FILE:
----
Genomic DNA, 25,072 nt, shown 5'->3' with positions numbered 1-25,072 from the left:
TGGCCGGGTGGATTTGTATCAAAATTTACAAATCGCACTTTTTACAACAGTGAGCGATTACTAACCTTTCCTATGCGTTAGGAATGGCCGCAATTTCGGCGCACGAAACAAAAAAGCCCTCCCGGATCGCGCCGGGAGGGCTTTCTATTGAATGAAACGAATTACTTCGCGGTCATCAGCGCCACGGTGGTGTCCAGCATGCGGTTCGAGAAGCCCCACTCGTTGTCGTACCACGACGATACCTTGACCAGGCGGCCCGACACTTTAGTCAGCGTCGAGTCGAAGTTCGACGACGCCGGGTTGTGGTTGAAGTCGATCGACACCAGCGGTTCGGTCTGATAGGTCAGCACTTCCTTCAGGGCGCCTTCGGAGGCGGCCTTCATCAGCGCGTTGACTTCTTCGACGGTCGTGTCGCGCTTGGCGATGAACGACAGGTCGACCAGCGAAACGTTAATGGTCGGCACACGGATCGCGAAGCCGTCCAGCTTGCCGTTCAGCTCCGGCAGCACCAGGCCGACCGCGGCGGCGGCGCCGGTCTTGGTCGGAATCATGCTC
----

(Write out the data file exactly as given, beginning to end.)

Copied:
Genomic DNA, 25,072 nt, shown 5'->3' with positions numbered 1-25,072 from the left:
TGGCCGGGTGGATTTGTATCAAAATTTACAAATCGCACTTTTTACAACAGTGAGCGATTACTAACCTTTCCTATGCGTTAGGAATGGCCGCAATTTCGGCGCACGAAACAAAAAAGCCCTCCCGGATCGCGCCGGGAGGGCTTTCTATTGAATGAAACGAATTACTTCGCGGTCATCAGCGCCACGGTGGTGTCCAGCATGCGGTTCGAGAAGCCCCACTCGTTGTCGTACCACGACGATACCTTGACCAGGCGGCCCGACACTTTAGTCAGCGTCGAGTCGAAGTTCGACGACGCCGGGTTGTGGTTGAAGTCGATCGACACCAGCGGTTCGGTCTGATAGGTCAGCACTTCCTTCAGGGCGCCTTCGGAGGCGGCCTTCATCAGCGCGTTGACTTCTTCGACGGTCGTGTCGCGCTTGGCGATGAACGACAGGTCGACCAGCGAAACGTTAATGGTCGGCACACGGATCGCGAAGCCGTCCAGCTTGCCGTTCAGCTCCGGCAGCACCAGGCCGACCGCGGCGGCGGCGCCGGTCTTGGTCGGAATCATGCTC